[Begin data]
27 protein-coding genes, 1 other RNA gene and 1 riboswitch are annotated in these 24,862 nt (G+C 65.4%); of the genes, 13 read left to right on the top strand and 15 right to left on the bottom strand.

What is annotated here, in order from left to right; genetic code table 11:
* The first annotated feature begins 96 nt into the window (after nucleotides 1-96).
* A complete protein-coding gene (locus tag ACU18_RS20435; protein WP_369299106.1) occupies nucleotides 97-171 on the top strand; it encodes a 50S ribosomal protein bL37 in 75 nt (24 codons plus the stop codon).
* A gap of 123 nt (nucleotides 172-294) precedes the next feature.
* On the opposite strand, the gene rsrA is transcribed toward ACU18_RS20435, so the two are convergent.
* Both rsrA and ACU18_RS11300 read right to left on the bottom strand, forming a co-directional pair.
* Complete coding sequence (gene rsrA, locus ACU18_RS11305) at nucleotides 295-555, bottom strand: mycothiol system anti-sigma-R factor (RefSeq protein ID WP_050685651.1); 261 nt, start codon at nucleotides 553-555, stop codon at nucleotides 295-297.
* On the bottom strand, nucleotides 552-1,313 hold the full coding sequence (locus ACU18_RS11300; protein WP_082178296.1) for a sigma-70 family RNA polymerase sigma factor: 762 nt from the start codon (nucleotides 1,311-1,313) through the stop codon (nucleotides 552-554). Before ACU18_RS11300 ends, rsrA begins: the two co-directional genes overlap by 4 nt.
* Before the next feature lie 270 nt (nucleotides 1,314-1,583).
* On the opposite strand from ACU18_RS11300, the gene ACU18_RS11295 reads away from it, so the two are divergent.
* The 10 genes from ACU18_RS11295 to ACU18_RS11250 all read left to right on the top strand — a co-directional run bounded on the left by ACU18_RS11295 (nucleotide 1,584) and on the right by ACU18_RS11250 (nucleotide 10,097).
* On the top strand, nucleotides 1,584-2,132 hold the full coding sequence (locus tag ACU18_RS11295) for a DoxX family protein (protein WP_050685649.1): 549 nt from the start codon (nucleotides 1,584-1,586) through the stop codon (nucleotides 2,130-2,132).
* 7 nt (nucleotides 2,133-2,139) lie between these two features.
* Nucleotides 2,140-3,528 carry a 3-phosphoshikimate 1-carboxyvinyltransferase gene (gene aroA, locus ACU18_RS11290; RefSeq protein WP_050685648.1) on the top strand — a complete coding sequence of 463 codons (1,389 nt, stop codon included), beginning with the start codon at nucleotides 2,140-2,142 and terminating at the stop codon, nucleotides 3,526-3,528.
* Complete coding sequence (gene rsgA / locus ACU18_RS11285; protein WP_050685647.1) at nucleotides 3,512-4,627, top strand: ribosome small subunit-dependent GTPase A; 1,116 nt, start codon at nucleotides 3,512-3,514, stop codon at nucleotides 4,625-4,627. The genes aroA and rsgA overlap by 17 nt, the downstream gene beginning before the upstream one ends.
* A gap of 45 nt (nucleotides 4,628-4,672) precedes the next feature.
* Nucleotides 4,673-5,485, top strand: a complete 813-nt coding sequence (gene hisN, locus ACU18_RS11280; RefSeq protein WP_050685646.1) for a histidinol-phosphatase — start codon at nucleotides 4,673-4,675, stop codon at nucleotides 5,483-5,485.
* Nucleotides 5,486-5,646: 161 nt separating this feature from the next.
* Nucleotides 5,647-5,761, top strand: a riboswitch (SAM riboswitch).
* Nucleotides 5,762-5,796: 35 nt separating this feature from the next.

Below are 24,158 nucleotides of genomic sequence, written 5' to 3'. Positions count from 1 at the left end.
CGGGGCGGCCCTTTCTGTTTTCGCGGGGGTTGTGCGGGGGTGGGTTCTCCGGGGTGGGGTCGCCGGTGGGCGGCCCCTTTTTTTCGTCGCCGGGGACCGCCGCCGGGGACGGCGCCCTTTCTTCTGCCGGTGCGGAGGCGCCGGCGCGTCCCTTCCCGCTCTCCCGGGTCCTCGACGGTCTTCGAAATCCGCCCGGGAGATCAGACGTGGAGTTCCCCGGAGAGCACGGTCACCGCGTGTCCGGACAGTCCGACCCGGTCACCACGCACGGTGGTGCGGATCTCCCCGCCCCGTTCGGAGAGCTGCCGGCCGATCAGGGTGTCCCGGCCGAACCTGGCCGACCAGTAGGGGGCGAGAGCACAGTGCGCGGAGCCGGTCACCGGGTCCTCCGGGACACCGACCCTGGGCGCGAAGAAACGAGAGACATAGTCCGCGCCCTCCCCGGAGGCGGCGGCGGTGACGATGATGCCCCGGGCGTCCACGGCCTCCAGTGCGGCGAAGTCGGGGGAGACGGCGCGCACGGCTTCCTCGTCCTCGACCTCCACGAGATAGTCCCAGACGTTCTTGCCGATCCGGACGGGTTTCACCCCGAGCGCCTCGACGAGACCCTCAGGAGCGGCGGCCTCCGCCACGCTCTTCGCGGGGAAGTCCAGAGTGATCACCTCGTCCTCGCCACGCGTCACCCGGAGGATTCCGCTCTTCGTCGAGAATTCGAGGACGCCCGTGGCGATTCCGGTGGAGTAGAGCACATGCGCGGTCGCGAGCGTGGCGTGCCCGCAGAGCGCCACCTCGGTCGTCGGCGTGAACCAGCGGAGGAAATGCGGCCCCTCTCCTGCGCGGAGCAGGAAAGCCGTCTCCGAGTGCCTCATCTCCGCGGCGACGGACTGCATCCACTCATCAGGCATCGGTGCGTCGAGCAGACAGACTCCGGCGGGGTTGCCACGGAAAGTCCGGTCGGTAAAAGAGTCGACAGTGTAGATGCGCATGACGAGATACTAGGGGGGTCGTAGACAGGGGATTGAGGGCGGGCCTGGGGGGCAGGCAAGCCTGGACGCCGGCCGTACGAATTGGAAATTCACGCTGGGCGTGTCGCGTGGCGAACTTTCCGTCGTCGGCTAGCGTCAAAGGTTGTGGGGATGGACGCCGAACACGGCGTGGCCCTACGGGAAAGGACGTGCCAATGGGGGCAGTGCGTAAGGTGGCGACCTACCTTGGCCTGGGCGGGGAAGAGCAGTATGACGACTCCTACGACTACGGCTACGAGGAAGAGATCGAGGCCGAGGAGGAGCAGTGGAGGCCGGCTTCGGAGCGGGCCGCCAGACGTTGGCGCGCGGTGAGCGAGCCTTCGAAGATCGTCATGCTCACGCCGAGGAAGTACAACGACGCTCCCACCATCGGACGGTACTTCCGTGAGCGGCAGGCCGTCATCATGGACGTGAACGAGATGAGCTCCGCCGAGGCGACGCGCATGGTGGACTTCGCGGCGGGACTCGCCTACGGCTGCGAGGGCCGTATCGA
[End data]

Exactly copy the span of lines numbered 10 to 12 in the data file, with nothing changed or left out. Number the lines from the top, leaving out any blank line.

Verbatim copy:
* Before the next feature lie 270 nt (nucleotides 1,314-1,583).
* On the opposite strand from ACU18_RS11300, the gene ACU18_RS11295 reads away from it, so the two are divergent.
* The 10 genes from ACU18_RS11295 to ACU18_RS11250 all read left to right on the top strand — a co-directional run bounded on the left by ACU18_RS11295 (nucleotide 1,584) and on the right by ACU18_RS11250 (nucleotide 10,097).